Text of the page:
A new study explains why women get migraines more than men, and you're not gonna like it
If you suffer from migraines, you know just how much they can ruin your day. Being in the throes of a migraine can leave you incapacitated, with not only a splitting headache but also symptoms like nausea and sensitivity to light or sound. Dealing with chronic, severe headaches is in itself a pain, and unfortunately, women are more susceptible to this condition than men. But there is some good news on the horizon. In a new study, scientists may have discovered why so many women are plagued with migraines.
Emily Galloway, an undergraduate research assistant at the University of Arizona, conducted an experiment on rats and found that the hormone estrogen might be behind many women’s migraines. In her research, which she presented on April 22nd at the 2018 Experimental Biology meeting in San Diego, Galloway discovered a correlation between high estrogen levels and lower levels of a brain cell that regulates sodium ions (NHE1). She found that when NHE1 levels are lower, pain is more likely, and the absorption of medication can be hindered. Female rats (and humans) experience more estrogen fluctuations than males, so Galloway concluded that this could be part of why women get more chronic headaches.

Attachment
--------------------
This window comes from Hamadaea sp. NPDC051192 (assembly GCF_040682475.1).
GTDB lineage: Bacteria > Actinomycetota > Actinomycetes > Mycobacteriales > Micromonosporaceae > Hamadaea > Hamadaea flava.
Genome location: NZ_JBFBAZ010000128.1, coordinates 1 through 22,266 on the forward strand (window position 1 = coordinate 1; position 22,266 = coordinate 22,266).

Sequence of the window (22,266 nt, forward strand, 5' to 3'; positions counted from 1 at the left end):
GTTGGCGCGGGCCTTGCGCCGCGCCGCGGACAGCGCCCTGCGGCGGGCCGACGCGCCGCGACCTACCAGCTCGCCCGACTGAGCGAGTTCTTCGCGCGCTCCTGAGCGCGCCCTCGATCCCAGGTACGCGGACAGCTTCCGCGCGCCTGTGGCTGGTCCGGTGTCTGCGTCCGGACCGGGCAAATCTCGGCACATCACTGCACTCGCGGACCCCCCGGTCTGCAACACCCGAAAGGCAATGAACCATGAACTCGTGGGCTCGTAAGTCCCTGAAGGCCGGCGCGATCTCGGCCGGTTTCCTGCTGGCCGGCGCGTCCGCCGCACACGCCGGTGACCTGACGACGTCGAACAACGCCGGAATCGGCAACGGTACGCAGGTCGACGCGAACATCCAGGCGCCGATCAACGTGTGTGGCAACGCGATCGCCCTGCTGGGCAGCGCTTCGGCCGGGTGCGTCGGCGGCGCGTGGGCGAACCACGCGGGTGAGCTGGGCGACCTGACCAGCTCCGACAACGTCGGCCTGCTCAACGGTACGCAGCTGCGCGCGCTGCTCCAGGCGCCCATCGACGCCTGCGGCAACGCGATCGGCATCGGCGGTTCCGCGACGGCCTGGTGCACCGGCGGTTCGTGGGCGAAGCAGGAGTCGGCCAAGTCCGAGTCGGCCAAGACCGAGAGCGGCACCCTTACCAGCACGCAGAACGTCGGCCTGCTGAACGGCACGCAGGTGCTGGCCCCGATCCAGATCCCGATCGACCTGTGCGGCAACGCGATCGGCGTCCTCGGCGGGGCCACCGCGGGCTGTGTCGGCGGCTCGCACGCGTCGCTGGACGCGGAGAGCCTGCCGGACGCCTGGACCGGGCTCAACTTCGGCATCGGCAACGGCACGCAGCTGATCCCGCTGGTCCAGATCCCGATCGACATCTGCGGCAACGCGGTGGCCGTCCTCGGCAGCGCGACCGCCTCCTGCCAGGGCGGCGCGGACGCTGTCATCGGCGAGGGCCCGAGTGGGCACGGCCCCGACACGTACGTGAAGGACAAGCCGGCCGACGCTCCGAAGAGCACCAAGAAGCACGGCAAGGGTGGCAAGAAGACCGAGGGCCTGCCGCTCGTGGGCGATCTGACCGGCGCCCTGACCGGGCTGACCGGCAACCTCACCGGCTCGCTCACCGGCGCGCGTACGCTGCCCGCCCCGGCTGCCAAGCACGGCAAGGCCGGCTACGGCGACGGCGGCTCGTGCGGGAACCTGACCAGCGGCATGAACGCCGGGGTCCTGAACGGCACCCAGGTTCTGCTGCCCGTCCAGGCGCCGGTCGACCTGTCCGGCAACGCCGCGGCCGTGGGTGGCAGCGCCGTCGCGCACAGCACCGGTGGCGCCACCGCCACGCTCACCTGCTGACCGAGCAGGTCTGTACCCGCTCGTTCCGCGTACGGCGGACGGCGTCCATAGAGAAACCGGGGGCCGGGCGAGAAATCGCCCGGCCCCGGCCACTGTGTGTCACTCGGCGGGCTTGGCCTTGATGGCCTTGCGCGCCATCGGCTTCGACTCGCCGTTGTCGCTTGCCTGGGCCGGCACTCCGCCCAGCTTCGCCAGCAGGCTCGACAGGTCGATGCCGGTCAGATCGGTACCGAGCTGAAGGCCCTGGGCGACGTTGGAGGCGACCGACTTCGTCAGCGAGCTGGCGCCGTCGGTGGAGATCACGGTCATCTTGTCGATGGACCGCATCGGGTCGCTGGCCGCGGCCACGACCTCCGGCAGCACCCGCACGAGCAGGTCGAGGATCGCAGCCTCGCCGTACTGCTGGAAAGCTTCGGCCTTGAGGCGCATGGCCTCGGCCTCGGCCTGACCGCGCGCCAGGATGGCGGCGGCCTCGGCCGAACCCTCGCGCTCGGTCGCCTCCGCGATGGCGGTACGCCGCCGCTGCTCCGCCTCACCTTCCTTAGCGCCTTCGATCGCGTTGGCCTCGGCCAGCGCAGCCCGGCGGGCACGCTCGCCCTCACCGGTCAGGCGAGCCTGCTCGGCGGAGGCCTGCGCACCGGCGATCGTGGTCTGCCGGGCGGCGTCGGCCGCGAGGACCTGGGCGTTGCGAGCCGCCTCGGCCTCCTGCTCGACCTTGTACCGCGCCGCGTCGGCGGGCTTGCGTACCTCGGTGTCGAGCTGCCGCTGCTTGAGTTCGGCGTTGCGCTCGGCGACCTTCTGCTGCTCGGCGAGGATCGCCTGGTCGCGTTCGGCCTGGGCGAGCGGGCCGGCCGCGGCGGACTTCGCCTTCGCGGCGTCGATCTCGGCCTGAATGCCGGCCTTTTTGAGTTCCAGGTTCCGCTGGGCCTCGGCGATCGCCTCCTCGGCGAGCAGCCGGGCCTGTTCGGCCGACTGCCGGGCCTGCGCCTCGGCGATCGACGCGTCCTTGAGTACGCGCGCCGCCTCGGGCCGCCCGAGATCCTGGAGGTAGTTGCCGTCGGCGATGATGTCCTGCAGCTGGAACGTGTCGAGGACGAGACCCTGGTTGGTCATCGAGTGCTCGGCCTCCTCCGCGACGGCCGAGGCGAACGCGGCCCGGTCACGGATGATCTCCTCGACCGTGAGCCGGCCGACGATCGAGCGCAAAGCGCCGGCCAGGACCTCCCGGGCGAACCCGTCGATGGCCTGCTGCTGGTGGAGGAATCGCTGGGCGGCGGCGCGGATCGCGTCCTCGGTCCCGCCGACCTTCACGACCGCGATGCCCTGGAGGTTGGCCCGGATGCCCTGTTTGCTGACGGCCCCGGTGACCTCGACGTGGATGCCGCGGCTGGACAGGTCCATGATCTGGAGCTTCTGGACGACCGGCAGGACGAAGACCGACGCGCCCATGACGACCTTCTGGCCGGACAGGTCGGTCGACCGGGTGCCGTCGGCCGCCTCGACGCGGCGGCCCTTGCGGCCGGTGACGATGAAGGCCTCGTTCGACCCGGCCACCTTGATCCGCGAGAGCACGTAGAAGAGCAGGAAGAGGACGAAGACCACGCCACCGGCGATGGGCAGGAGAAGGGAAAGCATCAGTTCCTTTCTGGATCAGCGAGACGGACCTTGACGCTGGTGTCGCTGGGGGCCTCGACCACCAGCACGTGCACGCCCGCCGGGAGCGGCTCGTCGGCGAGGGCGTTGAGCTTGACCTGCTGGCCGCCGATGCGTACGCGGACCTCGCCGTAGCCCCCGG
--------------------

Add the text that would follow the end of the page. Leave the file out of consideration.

In other words, if you suffer from migraines, your menstrual cycle might be the culprit.
Of course, scientists have known for a long time that there is a connection between the menstrual cycle and migraines. According to The Migraine Trust, the hormone fluctuations when women start their periods can often trigger the condition, and less than 10 percent of women experience a separate condition called a “menstrual migraine.”
According to the Migraine Research Foundation 28 million out of the 38 million people who suffer from the condition in the U.S. are women. On top of this, researchers in 2016 uncovered a potential link between the condition and cardiovascular disease. So, even though Galloway’s experiment didn’t find a treatment or cure for this affliction, it’s still crucial to continue to study this gender imbalance. We’re glad to see science shining a light on this important subject. We just hope that someday, researchers will manage to cure migraines once and for all.